Meeting One Thing : Genjo Koan – Text Reading 3/18/12

Posted on Mar 24, 2012 in Everything Practice, Featured, Weekly Words | 0 comments

Meeting One Thing : Genjo Koan – Text Reading 3/18/12

Zen Master Dogan
Actualizing the Fundamental Point (Genjo Koan)
Verses 10-12

A fish swims in the ocean, and no matter how far it swims there is no end to the water. A bird flies in the sky, and no matter how far it flies there is no end to the air. However, the fish and the bird have never left their elements. When their activity is large their field is large. When their need is small their field is small. Thus, each of them totally covers its full range, and each of them totally experiences its realm. If the bird leaves the air it will die at once. If the fish leaves the water it will die at once.

Know that water is life and air is life. The bird is life and the fish is life. Life must be the bird and life must be the fish.

It is possible to illustrate this with more analogies. Practice, enlightenment, and people are like this.

Now if a bird or a fish tries to reach the end of its element before moving in it, this bird or this fish will not find its way or its place. When you find your place where you are, practice occurs, actualizing the fundamental point. When you find your way at this moment, practice occurs, actualizing the fundamental point; for the place, the way, is neither large nor small, neither yours nor others’. The place, the way, has not carried over from the past and it is not merely arising now.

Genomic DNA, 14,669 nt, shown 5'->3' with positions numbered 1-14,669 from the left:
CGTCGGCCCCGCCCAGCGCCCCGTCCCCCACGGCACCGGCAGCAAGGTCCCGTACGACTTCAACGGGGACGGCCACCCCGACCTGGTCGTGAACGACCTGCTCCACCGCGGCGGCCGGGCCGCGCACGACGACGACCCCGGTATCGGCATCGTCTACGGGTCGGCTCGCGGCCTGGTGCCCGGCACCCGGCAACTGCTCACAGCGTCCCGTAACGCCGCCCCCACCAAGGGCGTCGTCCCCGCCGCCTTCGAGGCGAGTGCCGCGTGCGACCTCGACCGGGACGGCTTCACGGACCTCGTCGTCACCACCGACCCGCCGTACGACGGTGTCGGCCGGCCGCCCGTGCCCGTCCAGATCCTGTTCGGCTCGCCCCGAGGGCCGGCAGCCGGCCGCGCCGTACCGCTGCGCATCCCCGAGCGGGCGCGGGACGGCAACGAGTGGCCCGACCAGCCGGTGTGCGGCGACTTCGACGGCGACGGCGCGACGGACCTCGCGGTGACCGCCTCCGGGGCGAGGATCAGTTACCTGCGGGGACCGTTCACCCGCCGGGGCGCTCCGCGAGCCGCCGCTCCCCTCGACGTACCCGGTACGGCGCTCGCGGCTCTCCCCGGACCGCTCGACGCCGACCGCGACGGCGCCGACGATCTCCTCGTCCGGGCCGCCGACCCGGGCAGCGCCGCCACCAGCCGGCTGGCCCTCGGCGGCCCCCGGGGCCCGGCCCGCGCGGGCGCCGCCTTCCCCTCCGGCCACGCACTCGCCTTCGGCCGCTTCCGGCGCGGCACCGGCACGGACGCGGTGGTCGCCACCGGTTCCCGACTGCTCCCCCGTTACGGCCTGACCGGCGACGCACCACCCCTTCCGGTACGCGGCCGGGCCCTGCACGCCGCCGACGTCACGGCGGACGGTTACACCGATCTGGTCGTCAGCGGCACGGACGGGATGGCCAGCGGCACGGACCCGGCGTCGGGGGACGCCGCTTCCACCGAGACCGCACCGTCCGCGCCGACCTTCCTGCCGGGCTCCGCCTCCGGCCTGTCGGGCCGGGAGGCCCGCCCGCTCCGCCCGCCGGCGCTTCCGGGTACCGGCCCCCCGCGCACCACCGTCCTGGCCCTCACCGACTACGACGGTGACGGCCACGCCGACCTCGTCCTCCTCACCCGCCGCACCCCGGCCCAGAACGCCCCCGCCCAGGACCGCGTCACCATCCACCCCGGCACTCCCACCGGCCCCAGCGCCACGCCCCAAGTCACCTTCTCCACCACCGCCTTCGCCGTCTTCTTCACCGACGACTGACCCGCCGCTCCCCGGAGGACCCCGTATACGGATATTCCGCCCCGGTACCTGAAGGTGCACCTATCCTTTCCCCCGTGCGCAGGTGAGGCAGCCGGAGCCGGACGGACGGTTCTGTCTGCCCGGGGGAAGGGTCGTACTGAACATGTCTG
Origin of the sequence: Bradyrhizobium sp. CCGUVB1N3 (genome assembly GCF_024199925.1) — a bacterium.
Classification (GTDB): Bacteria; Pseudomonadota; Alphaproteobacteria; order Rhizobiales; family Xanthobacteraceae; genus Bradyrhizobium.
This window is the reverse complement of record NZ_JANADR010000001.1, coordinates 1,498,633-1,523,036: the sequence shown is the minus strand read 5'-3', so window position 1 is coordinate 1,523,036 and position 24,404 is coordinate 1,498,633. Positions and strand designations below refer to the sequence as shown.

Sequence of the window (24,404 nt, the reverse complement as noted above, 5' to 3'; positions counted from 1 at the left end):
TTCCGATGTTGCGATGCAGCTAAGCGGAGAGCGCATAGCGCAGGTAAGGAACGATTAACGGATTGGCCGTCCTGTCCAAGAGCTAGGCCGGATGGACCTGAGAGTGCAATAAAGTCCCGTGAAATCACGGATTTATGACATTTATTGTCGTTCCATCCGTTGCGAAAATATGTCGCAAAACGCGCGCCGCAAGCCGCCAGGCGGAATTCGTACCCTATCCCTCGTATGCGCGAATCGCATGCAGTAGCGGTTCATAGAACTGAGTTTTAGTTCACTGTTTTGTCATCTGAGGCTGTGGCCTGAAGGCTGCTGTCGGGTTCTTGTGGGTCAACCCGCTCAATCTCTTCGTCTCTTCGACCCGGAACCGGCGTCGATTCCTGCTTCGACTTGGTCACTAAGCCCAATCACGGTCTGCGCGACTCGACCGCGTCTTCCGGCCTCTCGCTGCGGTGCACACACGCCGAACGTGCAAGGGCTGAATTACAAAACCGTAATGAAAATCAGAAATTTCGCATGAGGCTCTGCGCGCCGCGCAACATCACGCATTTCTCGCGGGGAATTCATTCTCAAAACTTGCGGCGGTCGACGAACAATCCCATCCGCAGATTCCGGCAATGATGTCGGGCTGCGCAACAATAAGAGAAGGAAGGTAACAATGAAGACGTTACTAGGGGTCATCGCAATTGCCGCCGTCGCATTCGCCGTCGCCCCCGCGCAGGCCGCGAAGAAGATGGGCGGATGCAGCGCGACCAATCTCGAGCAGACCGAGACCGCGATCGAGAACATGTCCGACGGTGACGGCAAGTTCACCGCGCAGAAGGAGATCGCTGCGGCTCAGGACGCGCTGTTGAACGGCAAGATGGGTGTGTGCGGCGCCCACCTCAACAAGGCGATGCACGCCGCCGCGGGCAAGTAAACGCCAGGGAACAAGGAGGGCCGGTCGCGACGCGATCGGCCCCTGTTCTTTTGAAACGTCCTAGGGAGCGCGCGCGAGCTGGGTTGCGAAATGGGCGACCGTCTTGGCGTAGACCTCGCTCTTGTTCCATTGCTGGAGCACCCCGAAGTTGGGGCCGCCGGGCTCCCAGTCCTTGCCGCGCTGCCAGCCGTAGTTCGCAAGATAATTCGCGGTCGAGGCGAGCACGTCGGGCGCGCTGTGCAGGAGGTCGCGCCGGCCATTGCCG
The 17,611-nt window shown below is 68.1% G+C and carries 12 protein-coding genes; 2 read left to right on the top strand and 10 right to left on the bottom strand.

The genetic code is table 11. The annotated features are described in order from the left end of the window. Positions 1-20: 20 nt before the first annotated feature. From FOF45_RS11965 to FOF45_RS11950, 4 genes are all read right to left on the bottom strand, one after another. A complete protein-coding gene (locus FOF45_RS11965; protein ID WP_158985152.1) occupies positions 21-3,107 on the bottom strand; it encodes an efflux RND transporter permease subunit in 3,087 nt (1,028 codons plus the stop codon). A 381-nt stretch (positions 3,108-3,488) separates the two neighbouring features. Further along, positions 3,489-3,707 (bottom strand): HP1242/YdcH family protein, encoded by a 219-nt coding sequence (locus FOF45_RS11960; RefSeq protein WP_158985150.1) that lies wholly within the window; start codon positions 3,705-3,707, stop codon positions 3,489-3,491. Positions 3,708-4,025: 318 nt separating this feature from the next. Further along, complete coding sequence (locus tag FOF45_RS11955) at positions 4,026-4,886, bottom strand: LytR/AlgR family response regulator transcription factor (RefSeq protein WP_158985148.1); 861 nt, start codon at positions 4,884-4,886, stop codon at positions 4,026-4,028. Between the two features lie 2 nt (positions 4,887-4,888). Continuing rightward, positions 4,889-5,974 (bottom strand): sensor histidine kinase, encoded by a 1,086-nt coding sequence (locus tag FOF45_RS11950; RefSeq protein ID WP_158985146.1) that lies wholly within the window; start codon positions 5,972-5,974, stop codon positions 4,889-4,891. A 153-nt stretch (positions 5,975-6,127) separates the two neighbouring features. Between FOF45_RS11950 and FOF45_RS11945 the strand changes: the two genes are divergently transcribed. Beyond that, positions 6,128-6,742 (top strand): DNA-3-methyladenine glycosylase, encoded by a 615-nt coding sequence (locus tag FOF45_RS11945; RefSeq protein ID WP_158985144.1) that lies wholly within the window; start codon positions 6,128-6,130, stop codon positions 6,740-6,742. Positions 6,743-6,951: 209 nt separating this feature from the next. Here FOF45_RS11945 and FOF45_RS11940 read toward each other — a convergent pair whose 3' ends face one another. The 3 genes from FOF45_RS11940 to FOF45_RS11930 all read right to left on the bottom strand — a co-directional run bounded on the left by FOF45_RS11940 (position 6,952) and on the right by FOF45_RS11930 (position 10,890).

Accordingly, in the practice-enlightenment of the buddha way, meeting one thing is mastering it — doing one practice is practicing completely. Here is the place; here the way unfolds. The boundary of realization is not distinct, for the realization comes forth simultaneously with the mastery of buddha-dharma.

Do not suppose that what you realize becomes your knowledge and is grasped by your consciousness. Although actualized immediately, the inconceivable may not be apparent. Its appearance is beyond your knowledge.

From Moon In A Dewdrop – Writings of Zen Master Dogen – Translated by Robert Aitken and Kazuaki Tanahashi


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